As one of the first private schools in Uganda, Kampala Parents’ School still flies its flag high with a unique contribution to the education system in this country. As it celebrates 40 years of existence today, the school maintains its position as one of the most prominent primary schools.
Daphine Kato, the current principal of the school says pupils’ discipline, team work from staff members and support from parents is what has made the school what it is to date.
The discipline and teamwork is indeed evident right from the moment you set foot on the compound. From the warm reception by every member of staff we meet to a well-planned and clean green compound is what affirms Kato’s words.
In early 1970s, Edward Kasole Bwereere had an idea of homeschooling children. He always went in the neighbourhoods with the aim of encouraging parents to embrace the idea as he taught the children since most schools were far from their homes. In 1975, he opened the door of his home garage to the first 20 pupils who had their first lesson that day.
Today, the school sits on a 14 acre piece of land with more than 3,000 pupils from pre-primary to Primary Seven. The school was owned by its founder until 2008 when he sold it to Sudhir Ruparelia, the current proprietor.
Ruparelia says his aim is to see the school advance its mission of becoming a world class facility offering quality education to the world.
“Our mission is to facilitate first-class education and civilisation to children within and from outside Uganda with the hope of having a better world-community in future,” Ruparelia says.
He adds that the growth of any nation, lies in the hands of the young generation and the responsibility to mould them into useful citizens is upon the adult generation.
The school not only boasts of educating prominent alumni such as Brig Muhoozi Kainerugaba, Natasha Museveni Karugire, Patience Museveni Rwabwogo, Diana Museveni Kamuntu, Andrew Benon Kibuuka, Prime Minister Ruhakana Rugunda’s children as well as Amelia Kyambade’s, but also takes pride in the good performance of their pupils over the years.
“The expectations are very high but I am glad to tell you that we have made sure we beat our targets. In the just released Primary Leaving Examinations, out of 264 candidates who sat for the exams, 216 passed in Division one and the remaining 48 in Division two. Who has such big numbers?” Ms Kato asked.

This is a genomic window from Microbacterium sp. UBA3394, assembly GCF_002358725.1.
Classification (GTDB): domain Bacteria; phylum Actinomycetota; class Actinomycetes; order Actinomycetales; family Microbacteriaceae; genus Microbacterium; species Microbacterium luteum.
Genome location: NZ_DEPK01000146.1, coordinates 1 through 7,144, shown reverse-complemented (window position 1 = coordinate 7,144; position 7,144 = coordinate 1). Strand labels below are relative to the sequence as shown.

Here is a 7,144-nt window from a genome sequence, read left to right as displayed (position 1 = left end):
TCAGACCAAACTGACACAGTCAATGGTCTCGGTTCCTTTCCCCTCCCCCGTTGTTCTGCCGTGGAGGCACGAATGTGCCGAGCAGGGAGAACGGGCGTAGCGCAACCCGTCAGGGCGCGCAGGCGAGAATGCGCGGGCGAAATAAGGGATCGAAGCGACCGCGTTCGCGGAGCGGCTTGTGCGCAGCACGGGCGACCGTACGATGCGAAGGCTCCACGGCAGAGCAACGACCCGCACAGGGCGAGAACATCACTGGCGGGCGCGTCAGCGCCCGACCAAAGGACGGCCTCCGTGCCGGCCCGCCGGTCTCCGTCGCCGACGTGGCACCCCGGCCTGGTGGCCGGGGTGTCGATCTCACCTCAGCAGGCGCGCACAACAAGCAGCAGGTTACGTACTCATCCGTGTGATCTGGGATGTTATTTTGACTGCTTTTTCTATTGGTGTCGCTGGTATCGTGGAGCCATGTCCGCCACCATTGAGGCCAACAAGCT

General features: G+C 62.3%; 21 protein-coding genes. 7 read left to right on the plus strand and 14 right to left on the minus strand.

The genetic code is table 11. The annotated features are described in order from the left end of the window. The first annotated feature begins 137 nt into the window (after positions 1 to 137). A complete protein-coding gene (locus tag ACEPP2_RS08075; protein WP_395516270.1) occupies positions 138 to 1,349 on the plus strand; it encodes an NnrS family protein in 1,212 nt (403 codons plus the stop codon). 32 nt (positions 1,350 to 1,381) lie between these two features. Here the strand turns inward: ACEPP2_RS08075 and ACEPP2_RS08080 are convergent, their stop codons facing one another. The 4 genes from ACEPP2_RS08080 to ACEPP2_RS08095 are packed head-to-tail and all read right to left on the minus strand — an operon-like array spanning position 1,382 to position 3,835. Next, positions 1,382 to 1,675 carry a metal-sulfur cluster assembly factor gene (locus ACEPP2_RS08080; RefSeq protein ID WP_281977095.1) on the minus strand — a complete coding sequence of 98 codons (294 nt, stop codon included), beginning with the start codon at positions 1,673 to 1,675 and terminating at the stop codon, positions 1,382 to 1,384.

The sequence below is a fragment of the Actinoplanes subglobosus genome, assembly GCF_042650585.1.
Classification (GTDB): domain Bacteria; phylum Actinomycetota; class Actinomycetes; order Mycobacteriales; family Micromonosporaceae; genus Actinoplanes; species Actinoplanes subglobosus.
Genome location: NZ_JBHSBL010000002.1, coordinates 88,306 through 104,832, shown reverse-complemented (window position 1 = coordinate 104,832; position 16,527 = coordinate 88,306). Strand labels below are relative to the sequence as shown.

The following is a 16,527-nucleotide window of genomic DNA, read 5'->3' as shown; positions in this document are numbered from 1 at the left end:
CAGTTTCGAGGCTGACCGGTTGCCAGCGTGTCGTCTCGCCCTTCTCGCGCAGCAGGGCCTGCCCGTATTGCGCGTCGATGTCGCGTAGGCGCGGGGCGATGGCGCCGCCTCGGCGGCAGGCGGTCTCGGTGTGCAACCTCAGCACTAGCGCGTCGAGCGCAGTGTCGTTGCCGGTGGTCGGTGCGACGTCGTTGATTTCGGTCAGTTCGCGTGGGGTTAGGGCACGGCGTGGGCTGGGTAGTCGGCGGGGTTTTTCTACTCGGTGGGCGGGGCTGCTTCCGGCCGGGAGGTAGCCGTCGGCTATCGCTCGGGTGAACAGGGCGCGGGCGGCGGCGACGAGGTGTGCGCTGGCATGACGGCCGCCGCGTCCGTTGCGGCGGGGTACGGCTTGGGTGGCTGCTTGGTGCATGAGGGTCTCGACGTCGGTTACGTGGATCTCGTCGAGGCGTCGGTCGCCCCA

Samson Muwanguzi, the school’s board chairman says the children’s performance is not only concentrated in the class, but all other areas as well.
“At Kampala Parents’ School, we leave no stone unturned to achieve this goal of struggling for the future by fully facilitating our pupils to become holistic, upright and useful citizens for the betterment of our country Uganda. The uniqueness in us is that we focus on all aspects of life in a child,” he said.
At the tour of the school, it is evident the child’s holistic growth and development is catered for. Apart from the spacious classrooms, two well stocked school libraries and computer rooms with smart boards for the academic aspect, the school too has other facilities such as a cookery room with cooking facilities for catering lessons, tailoring room with enough sewing machines to teach children how to saw clothes, art rooms, a world class swimming pool, play field for other outside games such as basketball and a multi-purpose hall for music, dance and drama productions, assemblies and PTA meetings. The school too has a well-stocked sickbay with a registered full time nurse who offers first aid to emergencies.
The pre-primary section caters for children aged two to six years grouped according to their appropriate ages. The play group has children in the ages of two to three years, three to four years is a group for baby class, four to five years for middle class then the top class has children between five to six years.
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Kato says the curriculum is based on the developmental needs of the children.
“We emphasise that development is a product of both heredity and environment. While heredity pre-determines the genetic potential, the environment provides the various inputs needed for the child to achieve the genetic potential,” she explains.
She adds that while each child is unique, they do have some distinctive common characteristics that the care givers at the school should be aware of.
“We designed developmental activities for the total growth in the physical, cognitive, social, emotional, moral and spiritual aspect of the child. These are physical, emotional, social and moral, spiritual and lastly the intellectual needs,” she says.
Martha Tukahirwa, one of the former students and the spokesperson of the school explains that today’s gathering of former students is aimed at starting an alumni association that will enable old students to constructively participate in the future development of the school.
“We are very many who have gone through this school and we realised that it was high time for all of us to gather and see the way forward for the school. We want to have an active hand in the running of the school. Not to command what the school should do but our contribution to its future,” she says.
“We had a great time at the school. I remember when we were chased from the first buildings we occupied, Mr Kasole used to drive to each of our homes to give and mark work until we completed our primary level in 1975. We were 17...,” Andrew Benon Kibuuka, 1975 Class
“I remember the emphsise on discipline and time keeping. We were also taught to be clean and smart all the time. A handkerchief was a must for all of as pupils.,”’
“I had the best of primary school time. I was taught well not only in class but also in social etiquette, communication skills, personal administration and above all fluency in English which has given me confidence to interact freely,”Ronald Kabuye, 2002 Class